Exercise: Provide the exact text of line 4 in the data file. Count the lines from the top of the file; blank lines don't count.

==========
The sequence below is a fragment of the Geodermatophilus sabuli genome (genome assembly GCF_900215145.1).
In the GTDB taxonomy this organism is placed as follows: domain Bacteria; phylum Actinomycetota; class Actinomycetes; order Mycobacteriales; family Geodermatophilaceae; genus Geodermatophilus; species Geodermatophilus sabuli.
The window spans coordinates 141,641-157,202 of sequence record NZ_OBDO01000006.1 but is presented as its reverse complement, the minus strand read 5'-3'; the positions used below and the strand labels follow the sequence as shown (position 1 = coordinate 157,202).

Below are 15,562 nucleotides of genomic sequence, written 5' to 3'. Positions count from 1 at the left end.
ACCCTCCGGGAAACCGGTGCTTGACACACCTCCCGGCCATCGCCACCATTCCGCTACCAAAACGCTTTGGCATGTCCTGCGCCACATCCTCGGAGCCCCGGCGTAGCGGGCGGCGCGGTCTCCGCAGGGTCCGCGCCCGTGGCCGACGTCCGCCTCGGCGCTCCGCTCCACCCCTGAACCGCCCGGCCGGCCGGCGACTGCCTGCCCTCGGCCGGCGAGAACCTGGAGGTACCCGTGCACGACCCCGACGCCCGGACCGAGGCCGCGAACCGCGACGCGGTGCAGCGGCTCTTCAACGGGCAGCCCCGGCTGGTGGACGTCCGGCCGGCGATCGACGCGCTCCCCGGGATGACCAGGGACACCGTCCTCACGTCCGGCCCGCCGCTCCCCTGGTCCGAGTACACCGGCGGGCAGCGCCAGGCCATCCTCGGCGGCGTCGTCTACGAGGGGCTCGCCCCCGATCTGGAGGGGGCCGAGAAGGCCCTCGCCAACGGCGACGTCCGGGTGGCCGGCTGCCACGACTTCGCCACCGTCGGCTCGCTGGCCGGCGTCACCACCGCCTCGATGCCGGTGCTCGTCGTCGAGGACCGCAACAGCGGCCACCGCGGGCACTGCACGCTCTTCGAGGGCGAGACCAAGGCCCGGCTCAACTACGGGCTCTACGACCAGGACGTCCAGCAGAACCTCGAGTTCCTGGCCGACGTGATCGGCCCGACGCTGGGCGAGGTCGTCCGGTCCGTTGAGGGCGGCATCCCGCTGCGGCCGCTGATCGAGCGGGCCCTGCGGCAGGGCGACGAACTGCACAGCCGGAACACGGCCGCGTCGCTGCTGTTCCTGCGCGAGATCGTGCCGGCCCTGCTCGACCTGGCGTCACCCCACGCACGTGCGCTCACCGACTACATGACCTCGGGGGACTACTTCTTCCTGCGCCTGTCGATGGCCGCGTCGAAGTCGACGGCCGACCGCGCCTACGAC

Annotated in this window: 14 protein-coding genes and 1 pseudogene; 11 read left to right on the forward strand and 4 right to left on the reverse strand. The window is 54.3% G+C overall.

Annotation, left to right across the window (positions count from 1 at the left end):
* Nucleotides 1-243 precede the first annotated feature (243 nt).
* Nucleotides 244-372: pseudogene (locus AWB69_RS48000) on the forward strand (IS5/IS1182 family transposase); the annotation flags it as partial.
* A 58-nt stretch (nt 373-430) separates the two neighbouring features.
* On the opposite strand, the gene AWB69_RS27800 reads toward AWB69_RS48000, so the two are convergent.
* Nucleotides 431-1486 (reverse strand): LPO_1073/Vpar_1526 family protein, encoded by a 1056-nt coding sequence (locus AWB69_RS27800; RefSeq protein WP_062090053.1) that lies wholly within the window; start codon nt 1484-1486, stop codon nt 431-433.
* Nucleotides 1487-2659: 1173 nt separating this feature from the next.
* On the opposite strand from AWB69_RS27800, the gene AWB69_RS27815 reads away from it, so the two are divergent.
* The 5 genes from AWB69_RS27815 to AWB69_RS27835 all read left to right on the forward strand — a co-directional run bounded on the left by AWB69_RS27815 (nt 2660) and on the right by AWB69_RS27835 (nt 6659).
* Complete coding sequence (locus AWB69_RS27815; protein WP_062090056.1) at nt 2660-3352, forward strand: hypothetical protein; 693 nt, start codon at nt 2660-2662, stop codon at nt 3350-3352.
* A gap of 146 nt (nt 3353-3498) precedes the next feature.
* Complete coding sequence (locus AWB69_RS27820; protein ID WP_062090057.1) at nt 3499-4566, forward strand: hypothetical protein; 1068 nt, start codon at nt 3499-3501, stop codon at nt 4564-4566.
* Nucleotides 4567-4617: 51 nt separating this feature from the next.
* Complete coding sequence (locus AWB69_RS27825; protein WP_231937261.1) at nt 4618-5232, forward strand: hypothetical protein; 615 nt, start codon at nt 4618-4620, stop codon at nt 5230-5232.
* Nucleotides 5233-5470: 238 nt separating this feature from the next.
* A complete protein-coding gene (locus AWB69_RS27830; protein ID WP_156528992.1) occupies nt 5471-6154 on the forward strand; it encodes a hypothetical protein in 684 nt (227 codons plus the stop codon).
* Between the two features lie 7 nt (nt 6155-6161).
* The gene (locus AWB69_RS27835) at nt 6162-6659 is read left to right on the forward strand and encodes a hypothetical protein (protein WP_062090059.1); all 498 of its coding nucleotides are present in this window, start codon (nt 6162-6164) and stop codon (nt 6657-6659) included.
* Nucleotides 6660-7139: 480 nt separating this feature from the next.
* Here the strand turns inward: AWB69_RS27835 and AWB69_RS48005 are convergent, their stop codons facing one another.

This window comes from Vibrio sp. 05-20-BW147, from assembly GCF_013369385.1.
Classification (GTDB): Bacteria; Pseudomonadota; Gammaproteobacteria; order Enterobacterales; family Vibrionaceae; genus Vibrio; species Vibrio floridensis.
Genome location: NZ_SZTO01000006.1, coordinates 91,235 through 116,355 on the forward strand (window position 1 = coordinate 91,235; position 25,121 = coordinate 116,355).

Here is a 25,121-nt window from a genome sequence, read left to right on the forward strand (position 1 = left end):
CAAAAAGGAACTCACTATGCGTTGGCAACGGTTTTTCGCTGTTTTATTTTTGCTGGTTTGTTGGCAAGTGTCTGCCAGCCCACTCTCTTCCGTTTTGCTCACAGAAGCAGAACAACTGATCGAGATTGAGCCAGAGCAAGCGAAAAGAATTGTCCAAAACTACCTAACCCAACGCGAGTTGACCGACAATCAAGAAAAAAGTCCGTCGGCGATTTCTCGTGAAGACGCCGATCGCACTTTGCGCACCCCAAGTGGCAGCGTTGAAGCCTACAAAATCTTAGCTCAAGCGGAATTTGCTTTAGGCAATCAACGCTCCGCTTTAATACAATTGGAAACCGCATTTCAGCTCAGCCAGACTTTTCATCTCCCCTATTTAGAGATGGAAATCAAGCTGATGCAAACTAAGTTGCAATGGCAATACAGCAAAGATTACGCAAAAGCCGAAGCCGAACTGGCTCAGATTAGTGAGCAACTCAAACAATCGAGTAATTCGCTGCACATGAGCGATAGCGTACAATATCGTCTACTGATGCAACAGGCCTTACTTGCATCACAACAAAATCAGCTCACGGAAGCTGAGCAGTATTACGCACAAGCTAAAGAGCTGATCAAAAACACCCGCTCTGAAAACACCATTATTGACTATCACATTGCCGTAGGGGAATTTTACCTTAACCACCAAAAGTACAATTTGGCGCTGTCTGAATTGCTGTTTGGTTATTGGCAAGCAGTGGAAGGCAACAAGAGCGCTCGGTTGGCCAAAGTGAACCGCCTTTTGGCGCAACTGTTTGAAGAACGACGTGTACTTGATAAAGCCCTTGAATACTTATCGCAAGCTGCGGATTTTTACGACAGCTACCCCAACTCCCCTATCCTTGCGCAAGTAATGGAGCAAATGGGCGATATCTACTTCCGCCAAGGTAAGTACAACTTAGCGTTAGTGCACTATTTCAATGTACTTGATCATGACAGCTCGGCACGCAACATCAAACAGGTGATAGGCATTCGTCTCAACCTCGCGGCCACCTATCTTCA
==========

Below are 15,562 nucleotides of genomic sequence, written 5' to 3'. Positions count from 1 at the left end.